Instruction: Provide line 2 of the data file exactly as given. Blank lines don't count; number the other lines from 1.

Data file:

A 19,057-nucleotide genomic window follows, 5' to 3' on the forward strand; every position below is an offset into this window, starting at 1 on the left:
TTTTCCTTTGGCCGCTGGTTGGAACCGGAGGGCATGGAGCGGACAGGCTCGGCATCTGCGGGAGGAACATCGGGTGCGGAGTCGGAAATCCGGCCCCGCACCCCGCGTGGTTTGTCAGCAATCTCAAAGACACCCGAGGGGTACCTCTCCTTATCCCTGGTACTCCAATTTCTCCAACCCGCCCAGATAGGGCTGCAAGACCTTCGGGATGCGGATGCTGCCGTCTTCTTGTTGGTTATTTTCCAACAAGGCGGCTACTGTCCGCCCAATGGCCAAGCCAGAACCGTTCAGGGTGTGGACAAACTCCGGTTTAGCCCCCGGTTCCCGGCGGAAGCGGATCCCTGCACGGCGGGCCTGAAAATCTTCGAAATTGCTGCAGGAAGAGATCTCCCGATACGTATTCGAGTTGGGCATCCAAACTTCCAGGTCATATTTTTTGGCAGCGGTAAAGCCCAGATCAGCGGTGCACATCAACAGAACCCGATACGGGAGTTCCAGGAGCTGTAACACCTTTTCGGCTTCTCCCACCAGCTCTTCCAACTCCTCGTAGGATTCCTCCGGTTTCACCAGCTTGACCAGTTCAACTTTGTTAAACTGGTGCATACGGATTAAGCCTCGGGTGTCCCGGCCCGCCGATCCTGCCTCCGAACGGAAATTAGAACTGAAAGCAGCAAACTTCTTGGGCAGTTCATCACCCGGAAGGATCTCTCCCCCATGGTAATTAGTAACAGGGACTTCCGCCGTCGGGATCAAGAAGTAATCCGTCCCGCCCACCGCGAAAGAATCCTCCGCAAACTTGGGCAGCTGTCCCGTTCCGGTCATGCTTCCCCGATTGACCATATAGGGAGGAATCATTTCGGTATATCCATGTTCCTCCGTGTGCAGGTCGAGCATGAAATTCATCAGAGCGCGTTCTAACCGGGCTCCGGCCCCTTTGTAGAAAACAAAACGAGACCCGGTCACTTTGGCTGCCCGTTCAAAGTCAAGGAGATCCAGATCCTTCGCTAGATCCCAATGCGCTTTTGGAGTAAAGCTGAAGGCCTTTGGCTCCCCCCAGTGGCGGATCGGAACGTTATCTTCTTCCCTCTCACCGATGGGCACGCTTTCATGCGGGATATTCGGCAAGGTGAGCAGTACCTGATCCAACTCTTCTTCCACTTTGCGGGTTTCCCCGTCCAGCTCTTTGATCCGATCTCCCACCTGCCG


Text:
TTTTCCTTTGGCCGCTGGTTGGAACCGGAGGGCATGGAGCGGACAGGCTCGGCATCTGCGGGAGGAACATCGGGTGCGGAGTCGGAAATCCGGCCCCGCACCCCGCGTGGTTTGTCAGCAATCTCAAAGACACCCGAGGGGTACCTCTCCTTATCCCTGGTACTCCAATTTCTCCAACCCGCCCAGATAGGGCTGCAAGACCTTCGGGATGCGGATGCTGCCGTCTTCTTGTTGGTTATTTTCCAACAAGGCGGCTACTGTCCGCCCAATGGCCAAGCCAGAACCGTTCAGGGTGTGGACAAACTCCGGTTTAGCCCCCGGTTCCCGGCGGAAGCGGATCCCTGCACGGCGGGCCTGAAAATCTTCGAAATTGCTGCAGGAAGAGATCTCCCGATACGTATTCGAGTTGGGCATCCAAACTTCCAGGTCATATTTTTTGGCAGCGGTAAAGCCCAGATCAGCGGTGCACATCAACAGAACCCGATACGGGAGTTCCAGGAGCTGTAACACCTTTTCGGCTTCTCCCACCAGCTCTTCCAACTCCTCGTAGGATTCCTCCGGTTTCACCAGCTTGACCAGTTCAACTTTGTTAAACTGGTGCATACGGATTAAGCCTCGGGTGTCCCGGCCCGCCGATCCTGCCTCCGAACGGAAATTAGAACTGAAAGCAGCAAACTTCTTGGGCAGTTCATCACCCGGAAGGATCTCTCCCCCATGGTAATTAGTAACAGGGACTTCCGCCGTCGGGATCAAGAAGTAATCCGTCCCGCCCACCGCGAAAGAATCCTCCGCAAACTTGGGCAGCTGTCCCGTTCCGGTCATGCTTCCCCGATTGACCATATAGGGAGGAATCATTTCGGTATATCCATGTTCCTCCGTGTGCAGGTCGAGCATGAAATTCATCAGAGCGCGTTCTAACCGGGCTCCGGCCCCTTTGTAGAAAACAAAACGAGACCCGGTCACTTTGGCTGCCCGTTCAAAGTCAAGGAGATCCAGATCCTTCGCTAGATCCCAATGCGCTTTTGGAGTAAAGCTGAAGGCCTTTGGCTCCCCCCAGTGGCGGATCGGAACGTTATCTTCTTCCCTCTCACCGATGGGCACGCTTTCATGCGGGATATTCGGCAAGGTGAGCAGTACCTGATCCAACTCTTCTTCCACTTTGCGGGTTTCCCCGTCCAGCTCTTTGATCCGATCTCCCACCTGCCG